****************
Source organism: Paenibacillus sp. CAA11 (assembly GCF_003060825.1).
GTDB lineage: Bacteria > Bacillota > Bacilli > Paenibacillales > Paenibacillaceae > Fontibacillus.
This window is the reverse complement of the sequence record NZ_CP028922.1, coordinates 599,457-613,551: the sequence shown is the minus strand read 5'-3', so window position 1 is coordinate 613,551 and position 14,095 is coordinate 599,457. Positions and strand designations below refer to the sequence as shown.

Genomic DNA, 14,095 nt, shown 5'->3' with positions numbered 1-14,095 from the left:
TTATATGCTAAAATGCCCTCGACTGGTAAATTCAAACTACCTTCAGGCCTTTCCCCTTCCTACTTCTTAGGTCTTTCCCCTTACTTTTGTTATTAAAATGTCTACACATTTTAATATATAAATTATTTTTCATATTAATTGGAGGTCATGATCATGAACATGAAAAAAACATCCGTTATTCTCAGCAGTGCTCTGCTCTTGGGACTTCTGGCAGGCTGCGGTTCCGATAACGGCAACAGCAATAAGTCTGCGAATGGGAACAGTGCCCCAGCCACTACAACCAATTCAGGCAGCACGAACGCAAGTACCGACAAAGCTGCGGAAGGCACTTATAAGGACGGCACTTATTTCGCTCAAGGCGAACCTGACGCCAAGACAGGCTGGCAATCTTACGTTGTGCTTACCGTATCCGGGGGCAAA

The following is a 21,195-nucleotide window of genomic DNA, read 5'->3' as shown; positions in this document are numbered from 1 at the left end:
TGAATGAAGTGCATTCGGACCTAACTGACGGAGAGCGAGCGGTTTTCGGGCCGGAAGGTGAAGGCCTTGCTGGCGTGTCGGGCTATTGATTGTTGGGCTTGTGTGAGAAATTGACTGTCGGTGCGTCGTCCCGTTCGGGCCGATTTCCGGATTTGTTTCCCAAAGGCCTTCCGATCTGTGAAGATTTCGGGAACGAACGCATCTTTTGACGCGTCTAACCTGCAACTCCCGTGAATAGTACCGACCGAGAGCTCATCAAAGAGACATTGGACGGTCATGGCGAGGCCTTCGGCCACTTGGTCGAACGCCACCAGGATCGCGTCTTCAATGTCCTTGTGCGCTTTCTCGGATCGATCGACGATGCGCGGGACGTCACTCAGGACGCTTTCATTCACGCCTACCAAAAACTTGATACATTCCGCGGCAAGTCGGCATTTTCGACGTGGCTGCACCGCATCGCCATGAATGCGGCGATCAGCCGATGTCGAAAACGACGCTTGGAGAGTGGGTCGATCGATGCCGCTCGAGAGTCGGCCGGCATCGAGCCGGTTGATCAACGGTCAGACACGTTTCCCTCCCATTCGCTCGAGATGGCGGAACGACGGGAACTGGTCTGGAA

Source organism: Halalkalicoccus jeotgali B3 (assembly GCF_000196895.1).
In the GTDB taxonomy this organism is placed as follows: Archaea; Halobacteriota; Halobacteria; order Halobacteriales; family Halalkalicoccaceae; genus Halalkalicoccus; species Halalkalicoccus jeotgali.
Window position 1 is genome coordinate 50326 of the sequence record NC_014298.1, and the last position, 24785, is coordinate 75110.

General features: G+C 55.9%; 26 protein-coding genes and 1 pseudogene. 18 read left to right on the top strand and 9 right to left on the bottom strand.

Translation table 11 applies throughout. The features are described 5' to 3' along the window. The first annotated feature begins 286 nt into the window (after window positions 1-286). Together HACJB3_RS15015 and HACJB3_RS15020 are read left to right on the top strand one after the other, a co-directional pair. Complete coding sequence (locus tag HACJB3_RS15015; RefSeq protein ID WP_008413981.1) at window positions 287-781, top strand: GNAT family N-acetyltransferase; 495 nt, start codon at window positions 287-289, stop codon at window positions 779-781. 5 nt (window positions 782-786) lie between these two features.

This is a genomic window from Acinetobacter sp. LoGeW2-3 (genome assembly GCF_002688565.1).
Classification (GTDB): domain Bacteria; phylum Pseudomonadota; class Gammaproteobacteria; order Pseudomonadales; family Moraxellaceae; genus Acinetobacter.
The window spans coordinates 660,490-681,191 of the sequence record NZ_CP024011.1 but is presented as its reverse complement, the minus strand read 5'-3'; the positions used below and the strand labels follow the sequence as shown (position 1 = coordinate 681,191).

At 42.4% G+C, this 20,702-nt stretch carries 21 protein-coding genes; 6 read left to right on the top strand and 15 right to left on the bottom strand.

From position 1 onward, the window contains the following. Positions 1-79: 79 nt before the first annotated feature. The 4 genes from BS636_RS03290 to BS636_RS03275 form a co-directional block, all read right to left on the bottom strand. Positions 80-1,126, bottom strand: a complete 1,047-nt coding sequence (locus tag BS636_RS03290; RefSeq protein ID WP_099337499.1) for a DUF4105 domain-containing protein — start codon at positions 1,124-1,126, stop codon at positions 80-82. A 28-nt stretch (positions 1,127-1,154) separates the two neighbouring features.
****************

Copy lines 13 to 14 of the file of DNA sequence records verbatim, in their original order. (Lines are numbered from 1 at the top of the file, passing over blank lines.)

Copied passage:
This is a genomic window from Acinetobacter sp. LoGeW2-3 (genome assembly GCF_002688565.1).
Classification (GTDB): domain Bacteria; phylum Pseudomonadota; class Gammaproteobacteria; order Pseudomonadales; family Moraxellaceae; genus Acinetobacter.